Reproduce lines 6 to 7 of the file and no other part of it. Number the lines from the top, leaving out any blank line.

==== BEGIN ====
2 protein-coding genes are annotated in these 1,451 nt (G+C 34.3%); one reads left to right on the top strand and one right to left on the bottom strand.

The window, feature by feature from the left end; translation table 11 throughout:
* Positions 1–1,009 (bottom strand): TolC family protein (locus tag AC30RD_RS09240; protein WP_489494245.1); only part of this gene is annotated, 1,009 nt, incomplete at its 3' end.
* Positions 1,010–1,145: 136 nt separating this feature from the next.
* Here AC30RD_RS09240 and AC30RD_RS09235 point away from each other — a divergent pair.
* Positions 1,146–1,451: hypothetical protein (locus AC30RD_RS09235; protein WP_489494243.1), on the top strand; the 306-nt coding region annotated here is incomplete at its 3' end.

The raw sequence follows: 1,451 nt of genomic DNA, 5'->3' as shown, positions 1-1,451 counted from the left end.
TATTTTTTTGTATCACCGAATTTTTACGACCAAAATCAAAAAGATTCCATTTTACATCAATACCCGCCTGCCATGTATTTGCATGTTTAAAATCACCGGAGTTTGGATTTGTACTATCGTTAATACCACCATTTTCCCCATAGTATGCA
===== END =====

* Positions 1,146–1,451: hypothetical protein (locus AC30RD_RS09235; protein WP_489494243.1), on the top strand; the 306-nt coding region annotated here is incomplete at its 3' end.

The raw sequence follows: 1,451 nt of genomic DNA, 5'->3' as shown, positions 1-1,451 counted from the left end.